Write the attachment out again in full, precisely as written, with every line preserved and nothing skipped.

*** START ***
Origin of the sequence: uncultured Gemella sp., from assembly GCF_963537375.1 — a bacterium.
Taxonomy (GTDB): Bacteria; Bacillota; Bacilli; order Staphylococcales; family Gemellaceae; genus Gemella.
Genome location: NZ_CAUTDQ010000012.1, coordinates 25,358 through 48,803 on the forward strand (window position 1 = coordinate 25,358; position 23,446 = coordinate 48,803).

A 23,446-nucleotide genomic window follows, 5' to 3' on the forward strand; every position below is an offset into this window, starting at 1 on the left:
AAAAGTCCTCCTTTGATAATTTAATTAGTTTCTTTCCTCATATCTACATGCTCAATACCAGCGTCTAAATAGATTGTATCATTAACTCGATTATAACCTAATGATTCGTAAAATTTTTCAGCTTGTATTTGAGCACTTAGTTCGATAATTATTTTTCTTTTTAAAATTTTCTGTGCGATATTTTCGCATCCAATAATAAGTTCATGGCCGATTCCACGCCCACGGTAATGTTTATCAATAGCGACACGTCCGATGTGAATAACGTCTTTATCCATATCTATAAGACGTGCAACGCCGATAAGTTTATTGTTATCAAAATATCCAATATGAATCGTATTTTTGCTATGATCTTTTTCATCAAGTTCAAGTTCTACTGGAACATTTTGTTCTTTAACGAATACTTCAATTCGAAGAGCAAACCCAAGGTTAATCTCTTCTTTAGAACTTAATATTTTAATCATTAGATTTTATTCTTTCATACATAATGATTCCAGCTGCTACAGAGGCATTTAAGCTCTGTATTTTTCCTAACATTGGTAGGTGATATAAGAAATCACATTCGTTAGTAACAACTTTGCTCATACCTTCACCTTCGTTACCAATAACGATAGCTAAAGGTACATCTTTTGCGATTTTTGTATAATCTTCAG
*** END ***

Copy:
Origin of the sequence: uncultured Gemella sp., from assembly GCF_963537375.1 — a bacterium.
Taxonomy (GTDB): Bacteria; Bacillota; Bacilli; order Staphylococcales; family Gemellaceae; genus Gemella.
Genome location: NZ_CAUTDQ010000012.1, coordinates 25,358 through 48,803 on the forward strand (window position 1 = coordinate 25,358; position 23,446 = coordinate 48,803).

A 23,446-nucleotide genomic window follows, 5' to 3' on the forward strand; every position below is an offset into this window, starting at 1 on the left:
AAAAGTCCTCCTTTGATAATTTAATTAGTTTCTTTCCTCATATCTACATGCTCAATACCAGCGTCTAAATAGATTGTATCATTAACTCGATTATAACCTAATGATTCGTAAAATTTTTCAGCTTGTATTTGAGCACTTAGTTCGATAATTATTTTTCTTTTTAAAATTTTCTGTGCGATATTTTCGCATCCAATAATAAGTTCATGGCCGATTCCACGCCCACGGTAATGTTTATCAATAGCGACACGTCCGATGTGAATAACGTCTTTATCCATATCTATAAGACGTGCAACGCCGATAAGTTTATTGTTATCAAAATATCCAATATGAATCGTATTTTTGCTATGATCTTTTTCATCAAGTTCAAGTTCTACTGGAACATTTTGTTCTTTAACGAATACTTCAATTCGAAGAGCAAACCCAAGGTTAATCTCTTCTTTAGAACTTAATATTTTAATCATTAGATTTTATTCTTTCATACATAATGATTCCAGCTGCTACAGAGGCATTTAAGCTCTGTATTTTTCCTAACATTGGTAGGTGATATAAGAAATCACATTCGTTAGTAACAACTTTGCTCATACCTTCACCTTCGTTACCAATAACGATAGCTAAAGGTACATCTTTTGCGATTTTTGTATAATCTTCAG